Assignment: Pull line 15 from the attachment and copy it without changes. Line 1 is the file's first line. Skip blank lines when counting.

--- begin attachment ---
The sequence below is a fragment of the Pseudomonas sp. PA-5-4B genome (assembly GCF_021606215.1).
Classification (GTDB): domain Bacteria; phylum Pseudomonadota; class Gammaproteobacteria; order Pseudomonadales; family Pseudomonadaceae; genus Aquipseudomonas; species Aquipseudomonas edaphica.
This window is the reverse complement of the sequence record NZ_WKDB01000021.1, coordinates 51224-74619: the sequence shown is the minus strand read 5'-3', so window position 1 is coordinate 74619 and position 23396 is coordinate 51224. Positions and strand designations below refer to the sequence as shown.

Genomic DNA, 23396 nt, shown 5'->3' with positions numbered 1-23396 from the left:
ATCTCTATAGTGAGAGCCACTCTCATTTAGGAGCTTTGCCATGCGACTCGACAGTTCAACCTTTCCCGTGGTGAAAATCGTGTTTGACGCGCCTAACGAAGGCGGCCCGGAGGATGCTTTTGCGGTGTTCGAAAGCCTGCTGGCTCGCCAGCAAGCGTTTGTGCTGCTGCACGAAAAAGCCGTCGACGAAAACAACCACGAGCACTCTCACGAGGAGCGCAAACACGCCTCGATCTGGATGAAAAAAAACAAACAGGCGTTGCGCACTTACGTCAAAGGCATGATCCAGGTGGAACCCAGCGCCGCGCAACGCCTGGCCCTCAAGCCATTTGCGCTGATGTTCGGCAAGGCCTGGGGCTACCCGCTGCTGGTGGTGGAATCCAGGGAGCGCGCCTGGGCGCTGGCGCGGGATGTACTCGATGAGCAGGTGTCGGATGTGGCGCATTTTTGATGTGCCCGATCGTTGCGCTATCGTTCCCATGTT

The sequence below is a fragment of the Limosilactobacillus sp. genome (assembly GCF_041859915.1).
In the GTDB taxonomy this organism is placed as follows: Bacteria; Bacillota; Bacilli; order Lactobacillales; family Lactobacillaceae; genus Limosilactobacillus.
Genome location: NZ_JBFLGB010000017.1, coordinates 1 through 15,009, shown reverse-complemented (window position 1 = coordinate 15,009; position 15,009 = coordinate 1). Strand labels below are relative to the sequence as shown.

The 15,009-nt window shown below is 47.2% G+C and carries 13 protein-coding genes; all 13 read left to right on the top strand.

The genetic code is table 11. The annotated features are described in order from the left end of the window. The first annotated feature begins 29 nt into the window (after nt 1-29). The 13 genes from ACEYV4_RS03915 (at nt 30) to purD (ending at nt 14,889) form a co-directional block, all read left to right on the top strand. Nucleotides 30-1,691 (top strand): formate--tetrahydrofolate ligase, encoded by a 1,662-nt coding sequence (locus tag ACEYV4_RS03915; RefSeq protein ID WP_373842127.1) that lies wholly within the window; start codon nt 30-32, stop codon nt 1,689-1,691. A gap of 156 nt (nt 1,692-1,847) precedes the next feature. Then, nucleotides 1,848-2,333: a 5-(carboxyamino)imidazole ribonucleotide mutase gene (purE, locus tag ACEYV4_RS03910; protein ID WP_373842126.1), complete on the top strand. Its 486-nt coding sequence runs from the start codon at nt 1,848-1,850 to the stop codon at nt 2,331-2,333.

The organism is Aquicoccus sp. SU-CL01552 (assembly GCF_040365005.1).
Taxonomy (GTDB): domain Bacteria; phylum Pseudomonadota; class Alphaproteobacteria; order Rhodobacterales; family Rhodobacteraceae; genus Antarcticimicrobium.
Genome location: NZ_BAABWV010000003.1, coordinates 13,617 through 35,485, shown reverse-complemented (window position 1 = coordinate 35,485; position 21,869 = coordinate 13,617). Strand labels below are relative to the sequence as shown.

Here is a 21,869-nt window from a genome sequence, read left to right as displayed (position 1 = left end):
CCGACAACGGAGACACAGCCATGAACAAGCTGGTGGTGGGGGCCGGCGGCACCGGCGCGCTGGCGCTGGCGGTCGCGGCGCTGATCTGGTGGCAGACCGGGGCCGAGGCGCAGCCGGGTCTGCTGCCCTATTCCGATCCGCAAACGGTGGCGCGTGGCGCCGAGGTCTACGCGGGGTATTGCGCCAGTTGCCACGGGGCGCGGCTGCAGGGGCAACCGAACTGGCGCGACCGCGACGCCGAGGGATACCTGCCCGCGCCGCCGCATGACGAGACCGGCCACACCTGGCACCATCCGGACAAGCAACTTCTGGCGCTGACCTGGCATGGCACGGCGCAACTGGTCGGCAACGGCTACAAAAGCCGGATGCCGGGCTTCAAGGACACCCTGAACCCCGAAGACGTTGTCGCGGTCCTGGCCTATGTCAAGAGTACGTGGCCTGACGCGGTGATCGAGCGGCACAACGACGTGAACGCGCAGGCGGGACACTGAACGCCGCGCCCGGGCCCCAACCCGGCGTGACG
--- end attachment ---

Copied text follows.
CCGACAACGGAGACACAGCCATGAACAAGCTGGTGGTGGGGGCCGGCGGCACCGGCGCGCTGGCGCTGGCGGTCGCGGCGCTGATCTGGTGGCAGACCGGGGCCGAGGCGCAGCCGGGTCTGCTGCCCTATTCCGATCCGCAAACGGTGGCGCGTGGCGCCGAGGTCTACGCGGGGTATTGCGCCAGTTGCCACGGGGCGCGGCTGCAGGGGCAACCGAACTGGCGCGACCGCGACGCCGAGGGATACCTGCCCGCGCCGCCGCATGACGAGACCGGCCACACCTGGCACCATCCGGACAAGCAACTTCTGGCGCTGACCTGGCATGGCACGGCGCAACTGGTCGGCAACGGCTACAAAAGCCGGATGCCGGGCTTCAAGGACACCCTGAACCCCGAAGACGTTGTCGCGGTCCTGGCCTATGTCAAGAGTACGTGGCCTGACGCGGTGATCGAGCGGCACAACGACGTGAACGCGCAGGCGGGACACTGAACGCCGCGCCCGGGCCCCAACCCGGCGTGACG